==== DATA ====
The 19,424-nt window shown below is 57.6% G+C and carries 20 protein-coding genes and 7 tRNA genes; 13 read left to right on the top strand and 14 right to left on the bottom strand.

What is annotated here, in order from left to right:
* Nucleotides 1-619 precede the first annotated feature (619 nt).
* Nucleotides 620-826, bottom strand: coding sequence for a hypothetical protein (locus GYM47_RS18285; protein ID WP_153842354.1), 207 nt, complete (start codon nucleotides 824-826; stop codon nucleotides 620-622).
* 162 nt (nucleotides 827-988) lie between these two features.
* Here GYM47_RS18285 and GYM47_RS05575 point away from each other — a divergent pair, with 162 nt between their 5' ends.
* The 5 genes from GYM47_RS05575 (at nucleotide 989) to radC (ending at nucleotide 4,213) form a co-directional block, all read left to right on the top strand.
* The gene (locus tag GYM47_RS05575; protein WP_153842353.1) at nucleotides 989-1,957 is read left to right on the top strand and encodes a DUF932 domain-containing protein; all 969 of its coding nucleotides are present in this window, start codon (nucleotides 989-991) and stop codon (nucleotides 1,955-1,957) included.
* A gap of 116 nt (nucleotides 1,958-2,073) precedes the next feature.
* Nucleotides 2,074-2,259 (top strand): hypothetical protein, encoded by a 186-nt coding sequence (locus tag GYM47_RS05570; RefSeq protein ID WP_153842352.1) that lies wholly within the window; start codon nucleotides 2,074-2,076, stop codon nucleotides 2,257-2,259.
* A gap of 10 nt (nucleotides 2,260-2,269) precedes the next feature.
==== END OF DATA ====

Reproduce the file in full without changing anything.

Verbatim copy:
The 19,424-nt window shown below is 57.6% G+C and carries 20 protein-coding genes and 7 tRNA genes; 13 read left to right on the top strand and 14 right to left on the bottom strand.

What is annotated here, in order from left to right:
* Nucleotides 1-619 precede the first annotated feature (619 nt).
* Nucleotides 620-826, bottom strand: coding sequence for a hypothetical protein (locus GYM47_RS18285; protein ID WP_153842354.1), 207 nt, complete (start codon nucleotides 824-826; stop codon nucleotides 620-622).
* 162 nt (nucleotides 827-988) lie between these two features.
* Here GYM47_RS18285 and GYM47_RS05575 point away from each other — a divergent pair, with 162 nt between their 5' ends.
* The 5 genes from GYM47_RS05575 (at nucleotide 989) to radC (ending at nucleotide 4,213) form a co-directional block, all read left to right on the top strand.
* The gene (locus tag GYM47_RS05575; protein WP_153842353.1) at nucleotides 989-1,957 is read left to right on the top strand and encodes a DUF932 domain-containing protein; all 969 of its coding nucleotides are present in this window, start codon (nucleotides 989-991) and stop codon (nucleotides 1,955-1,957) included.
* A gap of 116 nt (nucleotides 1,958-2,073) precedes the next feature.
* Nucleotides 2,074-2,259 (top strand): hypothetical protein, encoded by a 186-nt coding sequence (locus tag GYM47_RS05570; RefSeq protein ID WP_153842352.1) that lies wholly within the window; start codon nucleotides 2,074-2,076, stop codon nucleotides 2,257-2,259.
* A gap of 10 nt (nucleotides 2,260-2,269) precedes the next feature.